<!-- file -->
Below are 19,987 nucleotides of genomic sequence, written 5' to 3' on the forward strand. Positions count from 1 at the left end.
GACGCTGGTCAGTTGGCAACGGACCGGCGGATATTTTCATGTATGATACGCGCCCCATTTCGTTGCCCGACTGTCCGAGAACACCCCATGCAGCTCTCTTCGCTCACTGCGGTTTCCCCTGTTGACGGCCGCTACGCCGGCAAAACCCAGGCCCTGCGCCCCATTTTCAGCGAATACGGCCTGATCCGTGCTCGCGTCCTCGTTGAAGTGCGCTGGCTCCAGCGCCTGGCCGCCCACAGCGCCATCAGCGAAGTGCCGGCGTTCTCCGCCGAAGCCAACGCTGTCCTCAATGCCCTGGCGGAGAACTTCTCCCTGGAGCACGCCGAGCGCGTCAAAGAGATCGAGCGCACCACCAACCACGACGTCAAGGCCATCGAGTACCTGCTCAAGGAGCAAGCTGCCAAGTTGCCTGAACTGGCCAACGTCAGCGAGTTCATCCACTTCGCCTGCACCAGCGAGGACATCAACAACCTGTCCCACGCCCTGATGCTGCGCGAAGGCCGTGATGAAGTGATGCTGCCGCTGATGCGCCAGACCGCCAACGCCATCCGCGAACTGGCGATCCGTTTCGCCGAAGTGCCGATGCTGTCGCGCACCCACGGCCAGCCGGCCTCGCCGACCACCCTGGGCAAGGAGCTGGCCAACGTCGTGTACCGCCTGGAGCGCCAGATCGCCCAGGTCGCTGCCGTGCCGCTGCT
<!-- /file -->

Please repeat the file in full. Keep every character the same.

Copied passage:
Below are 19,987 nucleotides of genomic sequence, written 5' to 3' on the forward strand. Positions count from 1 at the left end.
GACGCTGGTCAGTTGGCAACGGACCGGCGGATATTTTCATGTATGATACGCGCCCCATTTCGTTGCCCGACTGTCCGAGAACACCCCATGCAGCTCTCTTCGCTCACTGCGGTTTCCCCTGTTGACGGCCGCTACGCCGGCAAAACCCAGGCCCTGCGCCCCATTTTCAGCGAATACGGCCTGATCCGTGCTCGCGTCCTCGTTGAAGTGCGCTGGCTCCAGCGCCTGGCCGCCCACAGCGCCATCAGCGAAGTGCCGGCGTTCTCCGCCGAAGCCAACGCTGTCCTCAATGCCCTGGCGGAGAACTTCTCCCTGGAGCACGCCGAGCGCGTCAAAGAGATCGAGCGCACCACCAACCACGACGTCAAGGCCATCGAGTACCTGCTCAAGGAGCAAGCTGCCAAGTTGCCTGAACTGGCCAACGTCAGCGAGTTCATCCACTTCGCCTGCACCAGCGAGGACATCAACAACCTGTCCCACGCCCTGATGCTGCGCGAAGGCCGTGATGAAGTGATGCTGCCGCTGATGCGCCAGACCGCCAACGCCATCCGCGAACTGGCGATCCGTTTCGCCGAAGTGCCGATGCTGTCGCGCACCCACGGCCAGCCGGCCTCGCCGACCACCCTGGGCAAGGAGCTGGCCAACGTCGTGTACCGCCTGGAGCGCCAGATCGCCCAGGTCGCTGCCGTGCCGCTGCT